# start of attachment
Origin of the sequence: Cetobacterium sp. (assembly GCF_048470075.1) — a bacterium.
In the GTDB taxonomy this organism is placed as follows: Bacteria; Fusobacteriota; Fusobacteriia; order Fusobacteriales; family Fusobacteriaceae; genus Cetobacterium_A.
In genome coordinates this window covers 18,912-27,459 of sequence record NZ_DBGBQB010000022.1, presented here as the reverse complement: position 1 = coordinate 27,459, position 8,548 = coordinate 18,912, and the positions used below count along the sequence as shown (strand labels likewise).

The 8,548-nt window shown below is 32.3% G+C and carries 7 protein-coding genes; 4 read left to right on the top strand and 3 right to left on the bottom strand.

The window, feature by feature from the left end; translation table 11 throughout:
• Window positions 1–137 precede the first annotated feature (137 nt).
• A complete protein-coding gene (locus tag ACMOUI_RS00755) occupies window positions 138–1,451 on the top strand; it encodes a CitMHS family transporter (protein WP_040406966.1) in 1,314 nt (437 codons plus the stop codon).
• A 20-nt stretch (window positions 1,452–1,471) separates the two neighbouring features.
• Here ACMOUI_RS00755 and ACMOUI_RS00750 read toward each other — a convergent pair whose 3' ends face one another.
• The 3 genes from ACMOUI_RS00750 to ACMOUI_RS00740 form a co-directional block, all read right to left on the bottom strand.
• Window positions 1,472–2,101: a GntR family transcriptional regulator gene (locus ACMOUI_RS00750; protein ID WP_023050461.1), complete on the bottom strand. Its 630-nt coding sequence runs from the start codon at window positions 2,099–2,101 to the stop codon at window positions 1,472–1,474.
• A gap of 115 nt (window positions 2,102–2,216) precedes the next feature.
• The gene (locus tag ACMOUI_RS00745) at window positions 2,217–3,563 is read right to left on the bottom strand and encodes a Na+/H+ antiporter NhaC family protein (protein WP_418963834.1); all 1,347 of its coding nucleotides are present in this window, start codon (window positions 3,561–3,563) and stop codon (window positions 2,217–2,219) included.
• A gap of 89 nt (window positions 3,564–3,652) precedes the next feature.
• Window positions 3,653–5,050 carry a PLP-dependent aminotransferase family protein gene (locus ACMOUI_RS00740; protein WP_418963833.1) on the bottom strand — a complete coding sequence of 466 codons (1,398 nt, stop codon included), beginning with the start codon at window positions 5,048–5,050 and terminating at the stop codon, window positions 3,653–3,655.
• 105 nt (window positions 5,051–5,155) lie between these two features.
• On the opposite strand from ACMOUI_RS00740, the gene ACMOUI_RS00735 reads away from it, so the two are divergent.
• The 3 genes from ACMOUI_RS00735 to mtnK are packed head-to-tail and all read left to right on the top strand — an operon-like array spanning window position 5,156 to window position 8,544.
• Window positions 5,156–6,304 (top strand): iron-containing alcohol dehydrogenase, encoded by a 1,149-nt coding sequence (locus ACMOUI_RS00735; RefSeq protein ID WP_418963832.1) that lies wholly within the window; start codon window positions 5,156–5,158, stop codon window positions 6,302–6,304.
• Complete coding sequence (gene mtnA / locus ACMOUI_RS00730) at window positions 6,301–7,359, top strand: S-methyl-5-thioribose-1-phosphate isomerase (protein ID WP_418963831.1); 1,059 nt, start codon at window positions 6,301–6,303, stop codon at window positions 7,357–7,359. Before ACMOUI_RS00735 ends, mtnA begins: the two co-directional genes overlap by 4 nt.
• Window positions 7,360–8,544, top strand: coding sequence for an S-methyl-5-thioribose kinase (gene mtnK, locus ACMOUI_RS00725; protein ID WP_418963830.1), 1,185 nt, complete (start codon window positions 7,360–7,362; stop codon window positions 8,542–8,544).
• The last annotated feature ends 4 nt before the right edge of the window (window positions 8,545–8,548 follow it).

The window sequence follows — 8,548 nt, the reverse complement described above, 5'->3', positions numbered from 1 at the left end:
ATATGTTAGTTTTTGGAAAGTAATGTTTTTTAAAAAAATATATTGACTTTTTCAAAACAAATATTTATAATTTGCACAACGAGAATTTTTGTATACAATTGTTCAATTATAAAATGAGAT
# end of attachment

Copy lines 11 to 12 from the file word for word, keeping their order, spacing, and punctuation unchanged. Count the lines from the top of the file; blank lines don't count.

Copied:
• Window positions 1,472–2,101: a GntR family transcriptional regulator gene (locus ACMOUI_RS00750; protein ID WP_023050461.1), complete on the bottom strand. Its 630-nt coding sequence runs from the start codon at window positions 2,099–2,101 to the stop codon at window positions 1,472–1,474.
• A gap of 115 nt (window positions 2,102–2,216) precedes the next feature.